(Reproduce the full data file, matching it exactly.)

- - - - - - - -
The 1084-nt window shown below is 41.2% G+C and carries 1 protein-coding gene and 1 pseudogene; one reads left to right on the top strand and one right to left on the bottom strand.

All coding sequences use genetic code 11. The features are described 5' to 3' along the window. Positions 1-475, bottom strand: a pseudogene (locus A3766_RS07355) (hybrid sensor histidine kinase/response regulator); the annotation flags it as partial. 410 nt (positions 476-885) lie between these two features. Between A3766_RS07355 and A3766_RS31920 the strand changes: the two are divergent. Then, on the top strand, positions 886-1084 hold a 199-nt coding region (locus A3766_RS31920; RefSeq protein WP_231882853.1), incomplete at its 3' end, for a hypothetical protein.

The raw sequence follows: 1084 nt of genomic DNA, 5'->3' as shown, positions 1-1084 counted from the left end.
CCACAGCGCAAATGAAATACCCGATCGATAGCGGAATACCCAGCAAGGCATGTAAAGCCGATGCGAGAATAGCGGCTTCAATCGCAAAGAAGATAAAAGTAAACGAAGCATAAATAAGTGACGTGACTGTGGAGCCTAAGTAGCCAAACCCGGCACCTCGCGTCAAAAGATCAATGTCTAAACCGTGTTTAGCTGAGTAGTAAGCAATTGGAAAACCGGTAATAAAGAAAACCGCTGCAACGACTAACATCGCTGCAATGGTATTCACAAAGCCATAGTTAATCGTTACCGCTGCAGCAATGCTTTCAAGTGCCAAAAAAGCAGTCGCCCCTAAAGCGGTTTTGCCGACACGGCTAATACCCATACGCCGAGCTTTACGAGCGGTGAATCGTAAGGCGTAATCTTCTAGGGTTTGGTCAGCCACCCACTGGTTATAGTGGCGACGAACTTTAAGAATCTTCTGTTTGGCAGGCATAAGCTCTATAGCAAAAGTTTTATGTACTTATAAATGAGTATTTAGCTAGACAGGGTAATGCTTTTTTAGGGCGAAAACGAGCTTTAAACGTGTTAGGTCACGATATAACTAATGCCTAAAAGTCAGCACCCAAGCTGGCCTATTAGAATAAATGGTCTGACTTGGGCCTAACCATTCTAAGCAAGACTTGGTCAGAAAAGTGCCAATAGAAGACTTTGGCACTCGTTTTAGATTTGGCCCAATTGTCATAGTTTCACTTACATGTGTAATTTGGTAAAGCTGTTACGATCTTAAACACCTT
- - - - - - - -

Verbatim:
The 1084-nt window shown below is 41.2% G+C and carries 1 protein-coding gene and 1 pseudogene; one reads left to right on the top strand and one right to left on the bottom strand.

All coding sequences use genetic code 11. The features are described 5' to 3' along the window. Positions 1-475, bottom strand: a pseudogene (locus A3766_RS07355) (hybrid sensor histidine kinase/response regulator); the annotation flags it as partial. 410 nt (positions 476-885) lie between these two features. Between A3766_RS07355 and A3766_RS31920 the strand changes: the two are divergent. Then, on the top strand, positions 886-1084 hold a 199-nt coding region (locus A3766_RS31920; RefSeq protein WP_231882853.1), incomplete at its 3' end, for a hypothetical protein.

The raw sequence follows: 1084 nt of genomic DNA, 5'->3' as shown, positions 1-1084 counted from the left end.
CCACAGCGCAAATGAAATACCCGATCGATAGCGGAATACCCAGCAAGGCATGTAAAGCCGATGCGAGAATAGCGGCTTCAATCGCAAAGAAGATAAAAGTAAACGAAGCATAAATAAGTGACGTGACTGTGGAGCCTAAGTAGCCAAACCCGGCACCTCGCGTCAAAAGATCAATGTCTAAACCGTGTTTAGCTGAGTAGTAAGCAATTGGAAAACCGGTAATAAAGAAAACCGCTGCAACGACTAACATCGCTGCAATGGTATTCACAAAGCCATAGTTAATCGTTACCGCTGCAGCAATGCTTTCAAGTGCCAAAAAAGCAGTCGCCCCTAAAGCGGTTTTGCCGACACGGCTAATACCCATACGCCGAGCTTTACGAGCGGTGAATCGTAAGGCGTAATCTTCTAGGGTTTGGTCAGCCACCCACTGGTTATAGTGGCGACGAACTTTAAGAATCTTCTGTTTGGCAGGCATAAGCTCTATAGCAAAAGTTTTATGTACTTATAAATGAGTATTTAGCTAGACAGGGTAATGCTTTTTTAGGGCGAAAACGAGCTTTAAACGTGTTAGGTCACGATATAACTAATGCCTAAAAGTCAGCACCCAAGCTGGCCTATTAGAATAAATGGTCTGACTTGGGCCTAACCATTCTAAGCAAGACTTGGTCAGAAAAGTGCCAATAGAAGACTTTGGCACTCGTTTTAGATTTGGCCCAATTGTCATAGTTTCACTTACATGTGTAATTTGGTAAAGCTGTTACGATCTTAAACACCTT